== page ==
Volume 79, Number 22 | November 04 - 10, 2009
West and East Village, Chelsea, Soho, Noho, Little Italy, Chinatown and Lower East Side, Since 1933

Villager photos by George Cohen

Efrain Ramos, the Bowery Mission’s outreach leader, above third from left, led a prayer with volunteers before they started distributing food to the hungry waiting on line. Below, a local woman received a bunch of bananas.

Photographing food line was nourishing for the soul

By George Cohen

I begin every day, weather permitting, in Tompkins Square Park, reading The New York Times, keeping my audio journal current, conversing with the regulars, meeting new people, feeding peanuts to the squirrels, getting my head together and just “watching the wheels go ’round,” as John Lennon sang a long time ago. I’m a professional photographer, recently retired from a 25-year day job. 

Recently, as I sat opposite the park’s ancient, “sacred” Hare Krishna American elm tree, I glanced toward Avenue A and saw a line of more than 100 people. I had passed by similar lines many times before, and I knew they were waiting for the Bowery Mission van to arrive and give out free food.

I had often wanted to takes photos of them but I was always concerned that I might appear to be exploiting their condition or invading their privacy. I knew from years of experience that if I had asked everyone on the line and all the volunteers for permission — or made some kind of announcement stating what I was going to do and why — I would disrupt the whole process and not get any shots.

That morning, my fear melted away. In my mind I heard Marvin Gaye singing his masterpiece, “What’s Going On?” — music has always inspired me — and I summoned up the courage to document hungry folks accepting the largess of their fellow New Yorkers.

As I arrived on Avenue A at St. Mark’s Place, I saw the Bowery Mission’s young outreach expert, Efrain Ramos, gather his volunteers into a circle and lead them in a prayer, their hands joined in the center. After I discretly photographed them praying, my own hand fell easily onto theirs — I joined the prayer circle — and I was then able to focus on my feelings of empathy.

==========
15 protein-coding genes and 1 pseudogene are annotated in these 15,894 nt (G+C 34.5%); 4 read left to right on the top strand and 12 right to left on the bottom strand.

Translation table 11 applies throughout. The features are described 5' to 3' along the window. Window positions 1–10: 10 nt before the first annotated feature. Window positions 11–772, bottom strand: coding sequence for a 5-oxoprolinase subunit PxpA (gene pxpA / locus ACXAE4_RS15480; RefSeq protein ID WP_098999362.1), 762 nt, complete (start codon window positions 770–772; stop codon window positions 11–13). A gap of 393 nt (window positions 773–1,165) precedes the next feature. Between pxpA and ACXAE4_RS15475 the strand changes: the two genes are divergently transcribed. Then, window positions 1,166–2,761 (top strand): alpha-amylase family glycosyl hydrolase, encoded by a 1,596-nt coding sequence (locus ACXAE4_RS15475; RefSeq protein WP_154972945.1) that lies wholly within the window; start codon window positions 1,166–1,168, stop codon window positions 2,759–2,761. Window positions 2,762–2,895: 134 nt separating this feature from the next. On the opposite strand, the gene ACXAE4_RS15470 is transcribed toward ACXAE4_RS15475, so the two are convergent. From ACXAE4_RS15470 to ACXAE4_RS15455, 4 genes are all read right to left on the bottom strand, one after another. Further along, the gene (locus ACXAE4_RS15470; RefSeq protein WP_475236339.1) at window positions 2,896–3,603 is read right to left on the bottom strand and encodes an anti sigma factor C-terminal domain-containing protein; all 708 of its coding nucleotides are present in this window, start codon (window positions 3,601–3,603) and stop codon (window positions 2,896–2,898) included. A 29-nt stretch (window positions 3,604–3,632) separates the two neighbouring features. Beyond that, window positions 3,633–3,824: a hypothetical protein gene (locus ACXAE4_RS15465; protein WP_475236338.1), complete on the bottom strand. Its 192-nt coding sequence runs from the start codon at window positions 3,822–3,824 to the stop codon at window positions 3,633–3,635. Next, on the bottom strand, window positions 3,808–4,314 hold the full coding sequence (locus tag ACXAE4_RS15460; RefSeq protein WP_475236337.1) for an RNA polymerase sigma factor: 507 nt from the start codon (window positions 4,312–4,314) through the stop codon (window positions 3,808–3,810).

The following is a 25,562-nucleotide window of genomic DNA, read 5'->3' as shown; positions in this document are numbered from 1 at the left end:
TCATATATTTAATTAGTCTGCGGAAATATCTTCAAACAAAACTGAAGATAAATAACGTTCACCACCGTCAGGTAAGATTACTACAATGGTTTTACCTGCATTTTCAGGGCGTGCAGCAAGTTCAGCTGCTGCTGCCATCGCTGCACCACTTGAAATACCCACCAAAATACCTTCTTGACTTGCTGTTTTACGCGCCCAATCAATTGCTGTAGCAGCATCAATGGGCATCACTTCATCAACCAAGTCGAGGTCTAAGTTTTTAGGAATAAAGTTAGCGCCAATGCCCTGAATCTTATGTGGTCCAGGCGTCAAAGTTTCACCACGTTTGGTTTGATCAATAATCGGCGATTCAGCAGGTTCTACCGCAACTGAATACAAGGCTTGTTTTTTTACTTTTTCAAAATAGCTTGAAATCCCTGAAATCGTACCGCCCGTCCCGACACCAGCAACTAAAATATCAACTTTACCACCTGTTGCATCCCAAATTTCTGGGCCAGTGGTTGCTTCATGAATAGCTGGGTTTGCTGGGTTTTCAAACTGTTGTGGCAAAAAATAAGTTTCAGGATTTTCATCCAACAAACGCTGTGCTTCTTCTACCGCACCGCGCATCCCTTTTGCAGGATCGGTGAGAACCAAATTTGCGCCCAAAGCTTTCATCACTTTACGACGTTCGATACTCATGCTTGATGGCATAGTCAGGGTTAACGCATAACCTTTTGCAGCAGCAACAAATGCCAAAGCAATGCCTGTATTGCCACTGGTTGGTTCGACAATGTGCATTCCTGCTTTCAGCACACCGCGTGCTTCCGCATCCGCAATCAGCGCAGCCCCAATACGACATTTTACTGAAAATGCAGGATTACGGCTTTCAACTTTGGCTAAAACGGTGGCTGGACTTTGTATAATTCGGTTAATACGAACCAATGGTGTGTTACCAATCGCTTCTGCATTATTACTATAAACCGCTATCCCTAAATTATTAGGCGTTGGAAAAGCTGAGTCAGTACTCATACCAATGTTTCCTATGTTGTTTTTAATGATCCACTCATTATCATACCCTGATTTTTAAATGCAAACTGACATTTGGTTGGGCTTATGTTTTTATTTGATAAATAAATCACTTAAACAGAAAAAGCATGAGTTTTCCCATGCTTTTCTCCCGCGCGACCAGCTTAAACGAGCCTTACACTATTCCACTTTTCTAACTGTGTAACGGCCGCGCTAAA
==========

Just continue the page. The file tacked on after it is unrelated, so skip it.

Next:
I then introduced myself to Mr. Ramos, and asked his permission to shoot. With my newfound approach of how to fit in, I was able to spend the next hour and a half confidently working without receiving one negative response. Everyone was focused on receiving their food. 

The volunteers kept the process moving smoothly until a few people erroneously assumed that there wouldn’t be enough food for all who wanted it. Desperation filled the air and spread quickly. People jostled each other, and  some jumped the line. I thought of scenes on TV from impoverished, war-torn Third World nations with the U.N. or N.G.O.’s distributing food to refugees. 

Ramos quickly calmed down the group by showing them the interior of the Bowery Mission’s van, which proved that there was clearly enough food for all.

I came away from the experience with so much admiration for the people who could not afford to buy enough food for themselves and their families. When politicians refer to the masses in this country as “the ordinary people,” I say to myself, “Bulls--t!” Those folks waiting on line to feed themselves and their families had the guts, the character, the fortitude, the self-worth and the humility to stand on a public sidewalk in all kinds of weather, being scrutinized by their neighbors, and tolerating a total stranger photographing them. 


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